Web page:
A few days ago, I decided to do what everyone does at Christmas-time and actually book accommodation on the coast somewhere. It’s not something I’ve done since I was a kid with my family but with year the way it has been, it’s likely to be the only kind of holiday I’ll get.
As I started trawling the interwebs, a tight knot began to form in my chest. The more I looked, the tighter it became until I felt agitated and physically distressed. At first, I thought it was because I had a meeting with my uni supervisor in a few hours that I should have been preparing for instead
but it niggled me long after my meeting was over.
This afternoon, I jumped back online for round two, certain that the pending announcement about Sydney’s fireworks cancellation will send people looking elsewhere to holiday. I wanted to get in before anything affordable was gone.
And the knot returned. My leg began to shake under my desk, a restlessness, a slight catch in my breathing. The idea of booking accommodation was giving me anxiety. The last time I felt something akin to this was when I had to furnish my house – on my own.
It’s a weird thing. You’d think being able to decorate your home in any way you choose, in your own style, to your own taste and make no compromises would be the dream but I found it challenging. There’s something quite overwhelming about making choices about long-term purchases without the assistance of a partner, even if you would probably ignore their opinions. Strangely, I had no problem buying the house itself on a whim – the process from first viewing to signing the contract was less than 48 hours. But on furniture, I floundered. It took lots of self-talk for me to comprehend that no one was going to make these decisions for me.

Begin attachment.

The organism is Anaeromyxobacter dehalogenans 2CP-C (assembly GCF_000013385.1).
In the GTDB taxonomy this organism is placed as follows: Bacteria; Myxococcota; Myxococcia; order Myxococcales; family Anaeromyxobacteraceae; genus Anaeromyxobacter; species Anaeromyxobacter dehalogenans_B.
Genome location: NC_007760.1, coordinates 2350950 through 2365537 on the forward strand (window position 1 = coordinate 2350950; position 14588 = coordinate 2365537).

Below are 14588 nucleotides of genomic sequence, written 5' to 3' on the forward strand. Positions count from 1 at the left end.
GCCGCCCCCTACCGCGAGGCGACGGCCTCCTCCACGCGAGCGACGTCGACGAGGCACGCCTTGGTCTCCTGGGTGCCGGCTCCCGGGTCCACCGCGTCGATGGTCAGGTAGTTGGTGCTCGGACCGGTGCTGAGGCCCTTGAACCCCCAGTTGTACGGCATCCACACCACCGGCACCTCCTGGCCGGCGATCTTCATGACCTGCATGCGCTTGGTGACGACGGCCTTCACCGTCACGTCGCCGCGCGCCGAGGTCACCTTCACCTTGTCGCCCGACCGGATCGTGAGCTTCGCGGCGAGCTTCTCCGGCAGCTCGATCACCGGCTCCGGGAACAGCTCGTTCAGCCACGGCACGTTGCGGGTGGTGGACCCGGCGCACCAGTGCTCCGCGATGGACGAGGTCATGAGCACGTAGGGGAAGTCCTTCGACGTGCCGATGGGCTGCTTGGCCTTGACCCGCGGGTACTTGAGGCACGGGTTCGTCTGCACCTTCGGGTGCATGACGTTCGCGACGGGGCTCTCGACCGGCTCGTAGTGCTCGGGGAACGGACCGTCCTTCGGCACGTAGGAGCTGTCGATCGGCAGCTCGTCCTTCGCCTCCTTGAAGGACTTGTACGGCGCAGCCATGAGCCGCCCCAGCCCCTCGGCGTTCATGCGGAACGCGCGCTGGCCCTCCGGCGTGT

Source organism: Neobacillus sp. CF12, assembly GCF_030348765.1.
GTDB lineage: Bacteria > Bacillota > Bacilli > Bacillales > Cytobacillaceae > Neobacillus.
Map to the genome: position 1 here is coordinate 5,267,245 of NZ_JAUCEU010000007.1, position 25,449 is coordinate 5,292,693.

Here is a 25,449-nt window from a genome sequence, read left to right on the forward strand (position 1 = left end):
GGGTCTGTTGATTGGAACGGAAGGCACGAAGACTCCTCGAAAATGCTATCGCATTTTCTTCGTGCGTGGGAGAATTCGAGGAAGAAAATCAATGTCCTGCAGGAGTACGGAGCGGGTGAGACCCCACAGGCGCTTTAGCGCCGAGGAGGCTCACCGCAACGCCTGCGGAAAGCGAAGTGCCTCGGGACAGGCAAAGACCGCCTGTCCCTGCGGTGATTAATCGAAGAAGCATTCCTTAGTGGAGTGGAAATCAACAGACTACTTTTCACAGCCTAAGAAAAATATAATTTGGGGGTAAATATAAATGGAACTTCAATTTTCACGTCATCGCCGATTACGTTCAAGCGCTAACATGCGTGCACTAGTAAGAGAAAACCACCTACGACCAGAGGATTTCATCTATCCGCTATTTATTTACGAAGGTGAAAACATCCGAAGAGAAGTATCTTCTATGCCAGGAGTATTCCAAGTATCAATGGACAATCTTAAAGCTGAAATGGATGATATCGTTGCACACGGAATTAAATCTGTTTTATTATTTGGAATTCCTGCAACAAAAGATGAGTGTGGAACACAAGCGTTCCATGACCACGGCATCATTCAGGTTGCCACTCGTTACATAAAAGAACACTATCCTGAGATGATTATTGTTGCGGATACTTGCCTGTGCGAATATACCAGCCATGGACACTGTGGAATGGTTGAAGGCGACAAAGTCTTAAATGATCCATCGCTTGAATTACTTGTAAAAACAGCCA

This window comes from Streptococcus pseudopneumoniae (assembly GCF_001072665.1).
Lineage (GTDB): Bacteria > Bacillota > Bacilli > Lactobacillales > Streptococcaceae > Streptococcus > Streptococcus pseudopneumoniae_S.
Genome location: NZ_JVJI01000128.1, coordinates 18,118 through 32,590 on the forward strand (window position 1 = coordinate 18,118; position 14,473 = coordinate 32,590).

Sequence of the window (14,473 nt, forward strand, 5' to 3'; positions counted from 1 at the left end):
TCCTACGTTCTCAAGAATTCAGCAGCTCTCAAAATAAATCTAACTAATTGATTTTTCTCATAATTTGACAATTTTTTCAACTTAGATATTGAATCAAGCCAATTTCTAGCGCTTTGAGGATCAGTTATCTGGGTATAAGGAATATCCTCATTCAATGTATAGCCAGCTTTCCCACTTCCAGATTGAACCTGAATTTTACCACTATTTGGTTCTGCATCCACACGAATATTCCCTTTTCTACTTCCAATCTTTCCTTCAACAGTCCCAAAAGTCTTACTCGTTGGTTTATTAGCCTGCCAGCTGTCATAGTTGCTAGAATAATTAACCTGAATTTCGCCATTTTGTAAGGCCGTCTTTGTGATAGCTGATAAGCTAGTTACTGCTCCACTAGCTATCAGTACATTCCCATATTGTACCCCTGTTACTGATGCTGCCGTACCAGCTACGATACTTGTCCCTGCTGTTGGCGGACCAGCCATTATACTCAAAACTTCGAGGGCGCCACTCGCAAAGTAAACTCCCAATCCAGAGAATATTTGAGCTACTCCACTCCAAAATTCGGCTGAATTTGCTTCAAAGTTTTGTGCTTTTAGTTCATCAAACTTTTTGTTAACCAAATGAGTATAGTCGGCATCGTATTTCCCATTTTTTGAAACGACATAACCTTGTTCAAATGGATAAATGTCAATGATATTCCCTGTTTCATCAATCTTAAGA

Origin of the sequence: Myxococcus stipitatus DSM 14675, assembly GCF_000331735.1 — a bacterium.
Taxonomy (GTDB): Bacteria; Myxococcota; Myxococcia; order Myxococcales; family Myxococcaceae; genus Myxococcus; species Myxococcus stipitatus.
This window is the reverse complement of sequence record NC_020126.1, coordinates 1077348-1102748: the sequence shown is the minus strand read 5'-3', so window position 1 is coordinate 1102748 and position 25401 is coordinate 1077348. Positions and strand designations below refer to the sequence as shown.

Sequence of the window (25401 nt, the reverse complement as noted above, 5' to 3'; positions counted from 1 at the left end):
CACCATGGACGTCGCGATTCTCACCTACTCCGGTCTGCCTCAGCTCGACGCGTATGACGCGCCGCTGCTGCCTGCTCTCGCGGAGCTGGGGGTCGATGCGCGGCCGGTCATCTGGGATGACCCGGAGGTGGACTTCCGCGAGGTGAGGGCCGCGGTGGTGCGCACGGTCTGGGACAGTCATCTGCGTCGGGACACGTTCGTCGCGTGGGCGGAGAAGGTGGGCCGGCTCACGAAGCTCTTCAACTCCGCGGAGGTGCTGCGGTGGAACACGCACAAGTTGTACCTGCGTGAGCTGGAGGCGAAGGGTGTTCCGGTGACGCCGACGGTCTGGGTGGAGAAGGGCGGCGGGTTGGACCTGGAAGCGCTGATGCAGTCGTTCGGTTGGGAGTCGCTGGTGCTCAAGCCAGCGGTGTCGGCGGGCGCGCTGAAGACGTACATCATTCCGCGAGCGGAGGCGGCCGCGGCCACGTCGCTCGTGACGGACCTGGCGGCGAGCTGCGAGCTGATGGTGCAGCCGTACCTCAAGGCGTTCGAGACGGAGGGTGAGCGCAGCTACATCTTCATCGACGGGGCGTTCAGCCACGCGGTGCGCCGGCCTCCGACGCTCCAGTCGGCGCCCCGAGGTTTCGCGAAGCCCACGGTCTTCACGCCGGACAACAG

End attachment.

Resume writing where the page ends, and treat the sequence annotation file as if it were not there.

That’s the feeling I have today about booking accommodation. I don’t think it’s the accommodation aspect – I’ve done that plenty of times – but the idea that I am locking myself in to a Christmas holiday … on my own.
When I realised this, the knot of anxiety rose to my throat and threatened to come out through my eyeballs. Crying over not having anyone for Christmas, it’s like a tragic Mariah Carey song, and certainly not something that has bothered me in the past. Admittedly, I had a partner last Christmas, and technically the Christmas before that. But 2017, I was definitely on my own … wasn’t I?
Fuck. I really haven’t had a Christmas alone since I was, wait for it, 13 years old. That was the last time I was single at Christmas. It’s no wonder my relationship homing device is having a panic attack on my insides. It feels lost.
So, it’s actually even more important that I do this, because even though Christmas is months away and anything can happen, I shouldn’t be living my life based on a “what if” or a “maybe” or a “possibility”. I really need to harden the fuck up.